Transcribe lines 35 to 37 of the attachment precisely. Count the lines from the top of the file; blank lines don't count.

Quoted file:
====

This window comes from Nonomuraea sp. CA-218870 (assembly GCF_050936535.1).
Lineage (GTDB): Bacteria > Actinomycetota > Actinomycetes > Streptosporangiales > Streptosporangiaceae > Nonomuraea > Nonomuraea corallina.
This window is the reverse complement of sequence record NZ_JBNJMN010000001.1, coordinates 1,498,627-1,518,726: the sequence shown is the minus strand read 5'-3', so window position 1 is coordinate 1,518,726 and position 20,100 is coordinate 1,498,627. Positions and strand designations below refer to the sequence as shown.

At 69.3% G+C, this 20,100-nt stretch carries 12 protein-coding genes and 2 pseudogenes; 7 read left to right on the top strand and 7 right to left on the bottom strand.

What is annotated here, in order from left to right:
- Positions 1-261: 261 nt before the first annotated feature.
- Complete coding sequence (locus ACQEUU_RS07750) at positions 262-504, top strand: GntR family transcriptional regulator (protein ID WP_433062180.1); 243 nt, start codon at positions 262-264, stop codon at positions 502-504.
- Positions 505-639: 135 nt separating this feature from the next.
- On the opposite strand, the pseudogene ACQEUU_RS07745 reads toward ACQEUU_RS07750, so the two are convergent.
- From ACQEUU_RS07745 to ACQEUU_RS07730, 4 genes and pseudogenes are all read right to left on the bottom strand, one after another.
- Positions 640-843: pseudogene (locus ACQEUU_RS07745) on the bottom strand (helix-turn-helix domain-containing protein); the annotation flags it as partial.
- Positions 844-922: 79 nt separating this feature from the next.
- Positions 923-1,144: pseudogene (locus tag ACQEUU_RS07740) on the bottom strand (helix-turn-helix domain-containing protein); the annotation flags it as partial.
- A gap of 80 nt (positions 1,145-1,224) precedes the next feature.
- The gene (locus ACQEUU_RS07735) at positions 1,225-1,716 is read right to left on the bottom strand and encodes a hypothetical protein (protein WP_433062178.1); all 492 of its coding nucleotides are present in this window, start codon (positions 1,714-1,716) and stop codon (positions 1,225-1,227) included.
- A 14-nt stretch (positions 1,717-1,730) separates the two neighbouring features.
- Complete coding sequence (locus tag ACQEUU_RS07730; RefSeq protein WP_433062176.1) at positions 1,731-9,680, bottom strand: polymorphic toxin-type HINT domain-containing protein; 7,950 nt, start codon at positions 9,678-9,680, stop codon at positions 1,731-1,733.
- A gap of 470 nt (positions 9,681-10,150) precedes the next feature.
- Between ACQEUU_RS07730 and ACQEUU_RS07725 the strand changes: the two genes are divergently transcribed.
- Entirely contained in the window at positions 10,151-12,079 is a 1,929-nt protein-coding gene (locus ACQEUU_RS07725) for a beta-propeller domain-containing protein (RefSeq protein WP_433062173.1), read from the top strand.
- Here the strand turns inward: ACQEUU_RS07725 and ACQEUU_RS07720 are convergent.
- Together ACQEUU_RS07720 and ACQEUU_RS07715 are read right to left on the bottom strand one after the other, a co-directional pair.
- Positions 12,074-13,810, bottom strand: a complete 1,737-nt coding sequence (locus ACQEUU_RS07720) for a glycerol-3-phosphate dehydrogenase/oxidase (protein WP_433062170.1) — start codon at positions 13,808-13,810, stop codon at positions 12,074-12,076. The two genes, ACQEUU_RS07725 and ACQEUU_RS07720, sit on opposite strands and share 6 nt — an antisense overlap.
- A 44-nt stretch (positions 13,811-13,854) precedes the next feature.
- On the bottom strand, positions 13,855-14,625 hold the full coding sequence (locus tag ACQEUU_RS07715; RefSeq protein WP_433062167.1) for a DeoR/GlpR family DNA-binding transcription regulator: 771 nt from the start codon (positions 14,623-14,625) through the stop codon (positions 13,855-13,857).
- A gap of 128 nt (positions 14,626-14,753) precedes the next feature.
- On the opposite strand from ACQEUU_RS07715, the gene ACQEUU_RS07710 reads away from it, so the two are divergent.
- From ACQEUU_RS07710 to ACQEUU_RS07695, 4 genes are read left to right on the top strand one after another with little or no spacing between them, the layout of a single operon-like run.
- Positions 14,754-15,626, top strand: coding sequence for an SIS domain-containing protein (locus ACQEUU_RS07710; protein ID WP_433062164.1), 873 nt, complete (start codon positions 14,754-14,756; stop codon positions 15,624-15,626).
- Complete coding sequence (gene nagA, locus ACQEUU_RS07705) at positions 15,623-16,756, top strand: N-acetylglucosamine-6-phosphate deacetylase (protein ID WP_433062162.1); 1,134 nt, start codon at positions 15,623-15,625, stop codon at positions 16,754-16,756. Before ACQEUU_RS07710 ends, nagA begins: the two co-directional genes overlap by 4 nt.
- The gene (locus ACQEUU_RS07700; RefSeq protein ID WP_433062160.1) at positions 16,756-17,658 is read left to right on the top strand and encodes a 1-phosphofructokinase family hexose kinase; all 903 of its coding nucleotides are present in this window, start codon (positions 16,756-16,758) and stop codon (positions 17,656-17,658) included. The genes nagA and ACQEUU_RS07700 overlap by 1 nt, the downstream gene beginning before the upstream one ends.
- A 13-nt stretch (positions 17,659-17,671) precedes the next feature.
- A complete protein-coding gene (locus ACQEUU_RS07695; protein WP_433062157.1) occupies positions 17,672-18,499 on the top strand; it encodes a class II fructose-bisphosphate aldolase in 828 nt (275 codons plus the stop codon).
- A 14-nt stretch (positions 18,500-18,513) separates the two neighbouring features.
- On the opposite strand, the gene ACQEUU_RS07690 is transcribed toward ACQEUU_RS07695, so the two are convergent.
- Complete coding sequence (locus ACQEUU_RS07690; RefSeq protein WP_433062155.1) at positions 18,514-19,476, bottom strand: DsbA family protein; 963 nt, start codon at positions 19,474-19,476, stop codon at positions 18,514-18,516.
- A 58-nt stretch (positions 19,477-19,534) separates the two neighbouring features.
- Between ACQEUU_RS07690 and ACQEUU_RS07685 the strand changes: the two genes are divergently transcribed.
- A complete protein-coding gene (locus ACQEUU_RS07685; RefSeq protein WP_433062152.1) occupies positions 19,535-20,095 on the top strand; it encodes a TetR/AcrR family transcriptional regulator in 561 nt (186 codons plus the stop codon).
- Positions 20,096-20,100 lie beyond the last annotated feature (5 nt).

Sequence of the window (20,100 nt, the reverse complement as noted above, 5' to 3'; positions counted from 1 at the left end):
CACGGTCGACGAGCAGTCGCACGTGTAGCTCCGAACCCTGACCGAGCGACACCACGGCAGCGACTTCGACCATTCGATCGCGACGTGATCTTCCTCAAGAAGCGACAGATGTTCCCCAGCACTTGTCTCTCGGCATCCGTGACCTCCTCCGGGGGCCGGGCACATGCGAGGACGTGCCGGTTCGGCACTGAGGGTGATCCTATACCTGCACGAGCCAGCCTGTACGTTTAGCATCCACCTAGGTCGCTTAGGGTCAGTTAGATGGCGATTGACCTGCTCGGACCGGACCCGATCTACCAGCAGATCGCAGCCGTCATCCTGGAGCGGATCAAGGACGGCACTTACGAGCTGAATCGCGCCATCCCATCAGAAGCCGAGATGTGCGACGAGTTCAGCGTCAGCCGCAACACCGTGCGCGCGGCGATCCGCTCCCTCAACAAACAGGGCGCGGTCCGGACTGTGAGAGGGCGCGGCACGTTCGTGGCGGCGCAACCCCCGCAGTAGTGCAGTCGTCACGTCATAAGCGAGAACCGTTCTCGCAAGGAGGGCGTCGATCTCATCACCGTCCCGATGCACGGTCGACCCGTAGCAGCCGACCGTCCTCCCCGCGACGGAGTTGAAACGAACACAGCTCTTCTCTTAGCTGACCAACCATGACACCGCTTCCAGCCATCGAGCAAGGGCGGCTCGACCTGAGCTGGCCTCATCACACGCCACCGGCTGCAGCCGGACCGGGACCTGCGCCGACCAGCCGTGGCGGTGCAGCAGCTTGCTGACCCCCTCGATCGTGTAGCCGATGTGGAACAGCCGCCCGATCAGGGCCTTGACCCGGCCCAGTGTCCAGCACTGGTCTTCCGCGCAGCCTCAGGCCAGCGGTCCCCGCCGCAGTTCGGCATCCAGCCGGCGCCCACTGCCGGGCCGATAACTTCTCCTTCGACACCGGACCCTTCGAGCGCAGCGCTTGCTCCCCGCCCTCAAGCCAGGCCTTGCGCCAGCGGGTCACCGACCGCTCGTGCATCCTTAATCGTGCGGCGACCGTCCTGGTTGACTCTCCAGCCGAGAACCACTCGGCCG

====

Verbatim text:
- On the opposite strand, the gene ACQEUU_RS07690 is transcribed toward ACQEUU_RS07695, so the two are convergent.
- Complete coding sequence (locus ACQEUU_RS07690; RefSeq protein WP_433062155.1) at positions 18,514-19,476, bottom strand: DsbA family protein; 963 nt, start codon at positions 19,474-19,476, stop codon at positions 18,514-18,516.
- A 58-nt stretch (positions 19,477-19,534) separates the two neighbouring features.